Changing the FDI policy won’t improve the availability of essential drugs.
Last week, the Union cabinet decided not to make any more major changes to India’s foreign direct investment (FDI) policy for pharmaceuticals, at least for the time being. From turning virtually hostile to FDI in pharma, the policy is now back to being what it used to be if not warmly welcoming then at least not dead in the water from the point of view of foreign investors. Let me explain.
Roughly 11 years ago, India liberalised the FDI norms for the drug industry. It allowed the automatic approval of FDI, up to 100 per cent, in Indian drug companies. For about five years, nothing much happened. Then, Indian businessmen began to sell out to foreigners in big-ticket deals and the policy, while not actively encouraging them to do so, definitely did not stand in their way. These sales rattled some parliamentarians, homegrown industry bodies and civil society groups. They voiced fears that this would lead to a shortage of affordable, essential medicines for the Indian consumer as the buyers restructured the businesses and whittled down the local industry.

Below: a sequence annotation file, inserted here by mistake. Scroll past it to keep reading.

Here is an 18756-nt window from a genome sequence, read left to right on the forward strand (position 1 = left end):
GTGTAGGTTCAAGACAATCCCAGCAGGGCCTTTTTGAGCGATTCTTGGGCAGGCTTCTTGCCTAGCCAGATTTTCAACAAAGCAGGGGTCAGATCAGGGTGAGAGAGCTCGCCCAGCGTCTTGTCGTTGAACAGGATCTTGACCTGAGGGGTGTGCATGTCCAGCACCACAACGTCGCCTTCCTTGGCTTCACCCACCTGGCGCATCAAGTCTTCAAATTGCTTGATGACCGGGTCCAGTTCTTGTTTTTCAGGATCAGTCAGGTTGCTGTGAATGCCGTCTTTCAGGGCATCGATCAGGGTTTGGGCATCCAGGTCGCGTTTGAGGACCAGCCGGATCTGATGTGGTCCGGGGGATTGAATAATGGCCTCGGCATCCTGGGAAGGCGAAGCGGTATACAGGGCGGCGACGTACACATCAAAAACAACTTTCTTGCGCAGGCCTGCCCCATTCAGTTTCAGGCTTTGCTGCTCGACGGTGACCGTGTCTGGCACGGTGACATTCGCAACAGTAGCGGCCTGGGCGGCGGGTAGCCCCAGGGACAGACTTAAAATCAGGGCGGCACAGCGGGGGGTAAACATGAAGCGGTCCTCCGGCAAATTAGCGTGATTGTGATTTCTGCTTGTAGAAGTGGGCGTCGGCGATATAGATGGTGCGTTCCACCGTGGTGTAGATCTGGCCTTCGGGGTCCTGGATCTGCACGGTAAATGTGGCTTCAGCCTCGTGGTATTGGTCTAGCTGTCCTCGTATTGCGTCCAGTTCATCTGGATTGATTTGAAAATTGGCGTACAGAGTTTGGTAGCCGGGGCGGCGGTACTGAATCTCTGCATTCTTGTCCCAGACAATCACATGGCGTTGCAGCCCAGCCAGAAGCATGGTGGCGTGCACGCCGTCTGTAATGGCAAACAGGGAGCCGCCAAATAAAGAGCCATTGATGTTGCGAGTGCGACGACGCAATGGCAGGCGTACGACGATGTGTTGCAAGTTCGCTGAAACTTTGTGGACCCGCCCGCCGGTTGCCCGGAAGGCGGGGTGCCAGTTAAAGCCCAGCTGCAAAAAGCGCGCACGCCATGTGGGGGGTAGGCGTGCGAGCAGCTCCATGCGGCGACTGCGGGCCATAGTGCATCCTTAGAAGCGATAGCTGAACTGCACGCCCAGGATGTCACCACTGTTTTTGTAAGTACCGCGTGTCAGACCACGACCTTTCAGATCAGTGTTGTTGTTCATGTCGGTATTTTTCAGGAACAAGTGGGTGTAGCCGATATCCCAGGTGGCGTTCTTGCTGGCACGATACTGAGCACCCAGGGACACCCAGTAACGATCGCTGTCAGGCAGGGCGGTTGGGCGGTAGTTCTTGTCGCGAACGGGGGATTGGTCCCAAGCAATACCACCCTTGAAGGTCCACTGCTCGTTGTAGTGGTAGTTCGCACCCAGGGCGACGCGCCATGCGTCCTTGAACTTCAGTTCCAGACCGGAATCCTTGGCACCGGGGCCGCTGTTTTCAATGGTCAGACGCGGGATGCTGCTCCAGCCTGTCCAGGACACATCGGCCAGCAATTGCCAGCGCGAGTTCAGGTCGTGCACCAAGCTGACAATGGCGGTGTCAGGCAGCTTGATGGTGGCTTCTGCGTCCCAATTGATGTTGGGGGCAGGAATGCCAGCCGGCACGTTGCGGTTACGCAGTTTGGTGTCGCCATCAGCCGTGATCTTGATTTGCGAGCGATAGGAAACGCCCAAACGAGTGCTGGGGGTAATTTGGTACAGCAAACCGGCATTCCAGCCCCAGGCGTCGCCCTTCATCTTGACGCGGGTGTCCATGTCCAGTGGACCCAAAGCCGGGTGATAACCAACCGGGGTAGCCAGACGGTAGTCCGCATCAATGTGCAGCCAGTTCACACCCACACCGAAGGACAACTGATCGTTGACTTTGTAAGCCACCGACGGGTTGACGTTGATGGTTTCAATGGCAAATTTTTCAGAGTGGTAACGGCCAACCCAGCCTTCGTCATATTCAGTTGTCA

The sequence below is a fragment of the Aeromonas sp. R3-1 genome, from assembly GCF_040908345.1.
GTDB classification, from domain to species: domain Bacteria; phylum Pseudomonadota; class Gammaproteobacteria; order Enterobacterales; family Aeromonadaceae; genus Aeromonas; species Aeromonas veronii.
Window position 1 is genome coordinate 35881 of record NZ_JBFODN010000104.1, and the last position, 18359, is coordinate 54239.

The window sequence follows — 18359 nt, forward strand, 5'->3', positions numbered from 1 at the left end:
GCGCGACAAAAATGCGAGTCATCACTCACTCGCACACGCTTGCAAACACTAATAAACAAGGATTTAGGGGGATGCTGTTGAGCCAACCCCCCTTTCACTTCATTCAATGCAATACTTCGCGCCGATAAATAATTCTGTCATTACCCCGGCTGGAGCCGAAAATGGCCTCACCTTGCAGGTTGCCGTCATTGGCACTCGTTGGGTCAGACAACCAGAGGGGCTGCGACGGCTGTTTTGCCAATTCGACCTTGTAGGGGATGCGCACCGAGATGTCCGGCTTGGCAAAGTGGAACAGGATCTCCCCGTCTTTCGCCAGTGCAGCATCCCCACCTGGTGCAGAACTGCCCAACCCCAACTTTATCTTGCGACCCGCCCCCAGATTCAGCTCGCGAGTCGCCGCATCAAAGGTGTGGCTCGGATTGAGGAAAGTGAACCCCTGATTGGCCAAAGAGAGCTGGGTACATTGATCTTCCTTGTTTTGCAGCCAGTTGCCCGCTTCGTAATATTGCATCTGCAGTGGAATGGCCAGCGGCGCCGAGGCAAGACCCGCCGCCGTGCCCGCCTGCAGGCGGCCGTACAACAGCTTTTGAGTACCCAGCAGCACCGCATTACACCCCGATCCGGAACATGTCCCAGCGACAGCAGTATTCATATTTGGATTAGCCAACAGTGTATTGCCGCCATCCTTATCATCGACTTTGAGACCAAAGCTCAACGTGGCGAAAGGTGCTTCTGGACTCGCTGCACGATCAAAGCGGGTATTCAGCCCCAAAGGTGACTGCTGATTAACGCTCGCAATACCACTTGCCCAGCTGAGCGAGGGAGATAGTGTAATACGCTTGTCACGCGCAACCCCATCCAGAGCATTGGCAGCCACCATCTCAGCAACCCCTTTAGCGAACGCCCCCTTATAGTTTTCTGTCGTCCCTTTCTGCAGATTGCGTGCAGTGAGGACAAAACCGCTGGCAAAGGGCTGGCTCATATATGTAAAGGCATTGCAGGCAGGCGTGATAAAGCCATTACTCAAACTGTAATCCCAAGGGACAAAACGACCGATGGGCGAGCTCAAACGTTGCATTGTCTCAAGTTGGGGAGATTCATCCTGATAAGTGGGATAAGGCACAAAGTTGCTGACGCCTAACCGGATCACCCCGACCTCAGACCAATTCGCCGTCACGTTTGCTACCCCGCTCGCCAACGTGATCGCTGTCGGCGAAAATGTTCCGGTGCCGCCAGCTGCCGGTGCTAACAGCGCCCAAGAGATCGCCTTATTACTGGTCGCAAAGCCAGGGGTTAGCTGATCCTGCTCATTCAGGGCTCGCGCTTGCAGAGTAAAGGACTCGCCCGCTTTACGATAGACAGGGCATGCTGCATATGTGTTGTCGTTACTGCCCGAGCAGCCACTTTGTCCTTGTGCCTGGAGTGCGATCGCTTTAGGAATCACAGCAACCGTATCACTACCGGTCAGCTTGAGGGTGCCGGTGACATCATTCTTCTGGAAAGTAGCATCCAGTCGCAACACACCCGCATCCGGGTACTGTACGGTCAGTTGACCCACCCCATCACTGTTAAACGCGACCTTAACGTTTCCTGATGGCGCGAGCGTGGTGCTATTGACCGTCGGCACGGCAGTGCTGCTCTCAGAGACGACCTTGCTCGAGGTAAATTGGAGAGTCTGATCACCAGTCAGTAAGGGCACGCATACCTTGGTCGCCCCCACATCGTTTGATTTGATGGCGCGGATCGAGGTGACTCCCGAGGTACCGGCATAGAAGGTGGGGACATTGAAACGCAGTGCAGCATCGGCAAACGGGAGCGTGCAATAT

So in 2012, the government bowed to their demands and changed the policy slightly. An acquirer who wished to buy over 49 per cent in a company (that is, a controlling stake) now needed the approval of the Foreign Investment Promotion Board, which, among other things, required the buyer to maintain a level of investment in research and development and the production of essential medicines for five years. This by itself seemed fairly arbitrary. Why not four or six years?
However, this did not satisfy the worrywarts, including India’s commerce ministry. The latter recently proposed the creation of a new category of “rare/ critical” drugs, such as vaccines, where FDI beyond 49 per cent would be forbidden. It also proposed onerous conditions on any buyer, such as investing a minimum of 25 per cent of the deal value in enhancing manufacturing/ research capabilities. Additionally, it wanted the removal of non-compete clauses between the buyer and seller. Buyers usually insist on this clause to prevent sellers from using their knowhow of the acquired business to start a rival firm. It is this proposed iteration of the FDI policy that the Union cabinet has rejected as hostile to foreign investors, though it has agreed in its wisdom to do away with the non-compete clause.